Wilmington City Council President Theo Gregory Thanks the Chancery Court for Upholding Council's Legislative Authority
Posted on 05/28/2013 4:39 pm
Wilmington City Council President Theo Gregory thanked the Chancery Court for upholding Council’s legislative authority this afternoon by ruling that the Council does not have to hold a special meeting tonight. Mayor Williams had attempted to exercise a provision of the City Charter which allows a Mayor to request a special meeting of Council for a “public necessity.”
“The Mayor and his Solicitor, either intentionally or through their own negligence, attempted today but failed to dictate to the legislative branch of City government,” said Council President Gregory. “Ironically, they have grossly ignored the separation of powers doctrine which they claim to be so concerned about. As they have done since the start of the current FY 2014 budget process, they have failed to either understand or accept that the legislative branch has authority and responsibility under the Charter to review and develop a budget and, within that budget process, appropriate funds and amend the budget as it chooses. The Mayor may veto the Council’s work and the Council has the option to override that veto, which is what will happen Thursday night when Council meets as planned to override the veto and finally get a fiscal year budget in place as required by the Charter.”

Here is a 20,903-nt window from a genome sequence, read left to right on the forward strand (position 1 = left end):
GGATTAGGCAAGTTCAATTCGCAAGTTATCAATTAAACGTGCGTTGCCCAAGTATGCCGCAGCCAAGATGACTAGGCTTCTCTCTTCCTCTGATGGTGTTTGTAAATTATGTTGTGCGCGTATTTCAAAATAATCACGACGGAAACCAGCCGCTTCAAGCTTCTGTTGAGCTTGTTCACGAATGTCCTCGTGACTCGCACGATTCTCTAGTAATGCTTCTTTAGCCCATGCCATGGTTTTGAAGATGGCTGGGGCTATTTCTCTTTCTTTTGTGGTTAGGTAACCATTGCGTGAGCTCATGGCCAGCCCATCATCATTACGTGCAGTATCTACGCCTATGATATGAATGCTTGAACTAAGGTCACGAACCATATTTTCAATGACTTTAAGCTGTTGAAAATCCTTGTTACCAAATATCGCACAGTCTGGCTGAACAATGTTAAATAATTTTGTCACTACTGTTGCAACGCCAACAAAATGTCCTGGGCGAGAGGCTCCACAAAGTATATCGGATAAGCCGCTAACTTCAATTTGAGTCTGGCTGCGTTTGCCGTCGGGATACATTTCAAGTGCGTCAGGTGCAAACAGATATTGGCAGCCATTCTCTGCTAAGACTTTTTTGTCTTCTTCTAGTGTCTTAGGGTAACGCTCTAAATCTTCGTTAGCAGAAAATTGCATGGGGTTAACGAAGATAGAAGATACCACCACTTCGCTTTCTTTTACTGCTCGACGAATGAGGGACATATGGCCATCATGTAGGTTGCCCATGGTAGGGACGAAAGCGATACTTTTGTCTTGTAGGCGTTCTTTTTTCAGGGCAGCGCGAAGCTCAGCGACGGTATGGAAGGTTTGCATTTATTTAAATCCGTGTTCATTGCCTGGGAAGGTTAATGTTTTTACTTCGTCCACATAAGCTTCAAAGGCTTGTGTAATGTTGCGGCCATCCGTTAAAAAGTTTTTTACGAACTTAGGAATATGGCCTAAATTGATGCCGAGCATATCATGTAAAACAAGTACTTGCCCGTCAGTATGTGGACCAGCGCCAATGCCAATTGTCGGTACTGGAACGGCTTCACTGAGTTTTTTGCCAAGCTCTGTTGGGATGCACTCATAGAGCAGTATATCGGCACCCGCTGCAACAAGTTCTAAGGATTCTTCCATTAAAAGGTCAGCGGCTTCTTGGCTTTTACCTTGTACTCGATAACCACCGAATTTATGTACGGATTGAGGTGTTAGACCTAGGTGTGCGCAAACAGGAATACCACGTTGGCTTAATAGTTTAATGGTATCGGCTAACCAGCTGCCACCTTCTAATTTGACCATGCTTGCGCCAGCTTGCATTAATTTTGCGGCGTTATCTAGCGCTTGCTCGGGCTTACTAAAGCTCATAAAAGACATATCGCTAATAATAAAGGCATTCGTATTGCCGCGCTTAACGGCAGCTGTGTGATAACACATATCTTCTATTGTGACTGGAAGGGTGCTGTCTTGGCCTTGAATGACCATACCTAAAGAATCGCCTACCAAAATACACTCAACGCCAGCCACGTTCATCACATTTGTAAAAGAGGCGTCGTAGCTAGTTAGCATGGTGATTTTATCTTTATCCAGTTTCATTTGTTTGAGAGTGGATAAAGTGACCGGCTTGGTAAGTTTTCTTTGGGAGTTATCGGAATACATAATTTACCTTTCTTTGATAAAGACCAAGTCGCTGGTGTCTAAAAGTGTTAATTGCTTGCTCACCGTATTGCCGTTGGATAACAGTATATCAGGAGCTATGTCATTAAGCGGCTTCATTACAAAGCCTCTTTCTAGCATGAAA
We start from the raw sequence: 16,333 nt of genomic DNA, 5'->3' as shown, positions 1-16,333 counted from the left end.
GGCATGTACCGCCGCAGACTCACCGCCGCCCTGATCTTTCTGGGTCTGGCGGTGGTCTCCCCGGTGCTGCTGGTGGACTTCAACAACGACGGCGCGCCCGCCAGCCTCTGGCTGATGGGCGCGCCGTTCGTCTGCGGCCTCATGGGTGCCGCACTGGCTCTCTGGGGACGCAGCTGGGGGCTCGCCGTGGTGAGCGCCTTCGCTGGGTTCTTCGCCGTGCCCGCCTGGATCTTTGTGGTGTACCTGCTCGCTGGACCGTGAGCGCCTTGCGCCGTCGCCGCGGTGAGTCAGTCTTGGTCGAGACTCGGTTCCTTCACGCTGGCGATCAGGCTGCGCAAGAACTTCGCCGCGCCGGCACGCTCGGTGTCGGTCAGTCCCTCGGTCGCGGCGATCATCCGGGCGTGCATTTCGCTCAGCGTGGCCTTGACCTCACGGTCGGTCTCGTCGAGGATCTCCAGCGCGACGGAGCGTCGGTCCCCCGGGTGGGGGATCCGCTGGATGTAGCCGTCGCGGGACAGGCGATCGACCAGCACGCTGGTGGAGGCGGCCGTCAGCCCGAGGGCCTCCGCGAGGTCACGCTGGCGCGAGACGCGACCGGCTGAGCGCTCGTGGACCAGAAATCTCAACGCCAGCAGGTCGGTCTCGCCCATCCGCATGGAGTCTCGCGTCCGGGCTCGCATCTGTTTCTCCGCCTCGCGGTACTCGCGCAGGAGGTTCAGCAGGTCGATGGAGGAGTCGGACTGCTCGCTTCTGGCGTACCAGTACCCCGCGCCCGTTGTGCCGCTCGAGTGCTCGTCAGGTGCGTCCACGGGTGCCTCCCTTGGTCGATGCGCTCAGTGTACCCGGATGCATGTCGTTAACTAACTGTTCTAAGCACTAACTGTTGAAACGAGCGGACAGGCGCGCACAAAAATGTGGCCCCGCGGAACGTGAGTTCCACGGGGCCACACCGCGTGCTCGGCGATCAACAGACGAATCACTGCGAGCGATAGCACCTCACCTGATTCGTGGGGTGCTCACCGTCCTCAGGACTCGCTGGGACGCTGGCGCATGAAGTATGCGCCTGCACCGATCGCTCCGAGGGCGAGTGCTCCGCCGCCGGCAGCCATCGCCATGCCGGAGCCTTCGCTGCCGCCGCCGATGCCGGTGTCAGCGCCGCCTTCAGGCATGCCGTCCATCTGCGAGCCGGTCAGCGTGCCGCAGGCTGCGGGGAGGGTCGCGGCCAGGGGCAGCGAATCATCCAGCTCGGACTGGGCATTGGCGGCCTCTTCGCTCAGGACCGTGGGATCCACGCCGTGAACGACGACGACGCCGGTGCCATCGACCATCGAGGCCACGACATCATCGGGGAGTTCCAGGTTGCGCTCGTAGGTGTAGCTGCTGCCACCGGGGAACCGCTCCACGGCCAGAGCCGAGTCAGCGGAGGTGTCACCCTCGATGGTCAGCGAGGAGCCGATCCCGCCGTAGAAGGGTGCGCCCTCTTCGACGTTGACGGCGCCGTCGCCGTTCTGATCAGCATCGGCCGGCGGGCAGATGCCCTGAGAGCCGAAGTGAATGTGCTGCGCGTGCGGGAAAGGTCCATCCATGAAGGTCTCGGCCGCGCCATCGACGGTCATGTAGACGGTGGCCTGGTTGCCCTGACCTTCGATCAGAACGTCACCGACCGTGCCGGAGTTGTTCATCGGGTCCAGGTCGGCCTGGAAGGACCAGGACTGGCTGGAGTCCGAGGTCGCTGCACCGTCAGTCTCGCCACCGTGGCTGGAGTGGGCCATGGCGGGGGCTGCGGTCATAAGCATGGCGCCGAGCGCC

If Council overrides the Mayor’s veto, then the $145 million balanced budget that Council approved in good faith on May 16 following seven weeks of examination and public hearings will become the official budget for the new fiscal year beginning July 1.
“This embarrassing situation that the Mayor and his Solicitor got us into could have been avoided if the Mayor would have just talked to Council, negotiated in good faith with us and shown respect for the legislative process,” the Council President said. “Instead, The Mayor, his assistants and his Solicitor have spent most of their waking hours in the last few weeks trying to usurp our powers and confuse the public with inaccurate information—all in an effort to stop Council from meeting to override the Mayor’s veto.
With that said, I apologize to the citizens of Wilmington for the way this budget process has played out in public,” said the Council President. “It is time to set aside our differences and move forward with each branch of government respecting the duties and responsibilities of the other. Council is ready to move on. We trust the Mayor is also.”